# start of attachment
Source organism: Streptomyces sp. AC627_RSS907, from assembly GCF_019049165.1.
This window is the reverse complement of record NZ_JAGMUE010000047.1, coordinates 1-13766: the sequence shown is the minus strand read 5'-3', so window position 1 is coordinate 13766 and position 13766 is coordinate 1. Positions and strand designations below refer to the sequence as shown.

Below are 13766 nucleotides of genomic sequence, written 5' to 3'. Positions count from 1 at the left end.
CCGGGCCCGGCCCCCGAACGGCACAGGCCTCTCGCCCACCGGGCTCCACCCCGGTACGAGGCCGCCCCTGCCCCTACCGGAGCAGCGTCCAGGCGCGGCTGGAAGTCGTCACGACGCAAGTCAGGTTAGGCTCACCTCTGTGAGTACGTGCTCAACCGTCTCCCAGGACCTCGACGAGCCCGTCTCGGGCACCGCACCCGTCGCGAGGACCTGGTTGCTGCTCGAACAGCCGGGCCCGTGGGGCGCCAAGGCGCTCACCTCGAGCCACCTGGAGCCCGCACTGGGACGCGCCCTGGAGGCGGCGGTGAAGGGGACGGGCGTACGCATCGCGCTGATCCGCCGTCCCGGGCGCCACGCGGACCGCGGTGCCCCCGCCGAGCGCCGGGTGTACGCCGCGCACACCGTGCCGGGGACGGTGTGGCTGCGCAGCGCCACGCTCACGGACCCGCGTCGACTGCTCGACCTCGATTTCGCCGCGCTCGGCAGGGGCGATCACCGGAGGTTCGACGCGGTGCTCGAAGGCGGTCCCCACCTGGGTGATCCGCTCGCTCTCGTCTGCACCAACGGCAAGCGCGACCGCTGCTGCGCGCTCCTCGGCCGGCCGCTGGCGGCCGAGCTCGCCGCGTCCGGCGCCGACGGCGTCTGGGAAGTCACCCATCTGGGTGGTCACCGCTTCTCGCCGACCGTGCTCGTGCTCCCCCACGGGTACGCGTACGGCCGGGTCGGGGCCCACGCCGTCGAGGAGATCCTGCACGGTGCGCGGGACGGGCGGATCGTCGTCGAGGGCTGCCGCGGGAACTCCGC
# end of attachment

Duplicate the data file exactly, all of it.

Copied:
Source organism: Streptomyces sp. AC627_RSS907, from assembly GCF_019049165.1.
This window is the reverse complement of record NZ_JAGMUE010000047.1, coordinates 1-13766: the sequence shown is the minus strand read 5'-3', so window position 1 is coordinate 13766 and position 13766 is coordinate 1. Positions and strand designations below refer to the sequence as shown.

Below are 13766 nucleotides of genomic sequence, written 5' to 3'. Positions count from 1 at the left end.
CCGGGCCCGGCCCCCGAACGGCACAGGCCTCTCGCCCACCGGGCTCCACCCCGGTACGAGGCCGCCCCTGCCCCTACCGGAGCAGCGTCCAGGCGCGGCTGGAAGTCGTCACGACGCAAGTCAGGTTAGGCTCACCTCTGTGAGTACGTGCTCAACCGTCTCCCAGGACCTCGACGAGCCCGTCTCGGGCACCGCACCCGTCGCGAGGACCTGGTTGCTGCTCGAACAGCCGGGCCCGTGGGGCGCCAAGGCGCTCACCTCGAGCCACCTGGAGCCCGCACTGGGACGCGCCCTGGAGGCGGCGGTGAAGGGGACGGGCGTACGCATCGCGCTGATCCGCCGTCCCGGGCGCCACGCGGACCGCGGTGCCCCCGCCGAGCGCCGGGTGTACGCCGCGCACACCGTGCCGGGGACGGTGTGGCTGCGCAGCGCCACGCTCACGGACCCGCGTCGACTGCTCGACCTCGATTTCGCCGCGCTCGGCAGGGGCGATCACCGGAGGTTCGACGCGGTGCTCGAAGGCGGTCCCCACCTGGGTGATCCGCTCGCTCTCGTCTGCACCAACGGCAAGCGCGACCGCTGCTGCGCGCTCCTCGGCCGGCCGCTGGCGGCCGAGCTCGCCGCGTCCGGCGCCGACGGCGTCTGGGAAGTCACCCATCTGGGTGGTCACCGCTTCTCGCCGACCGTGCTCGTGCTCCCCCACGGGTACGCGTACGGCCGGGTCGGGGCCCACGCCGTCGAGGAGATCCTGCACGGTGCGCGGGACGGGCGGATCGTCGTCGAGGGCTGCCGCGGGAACTCCGC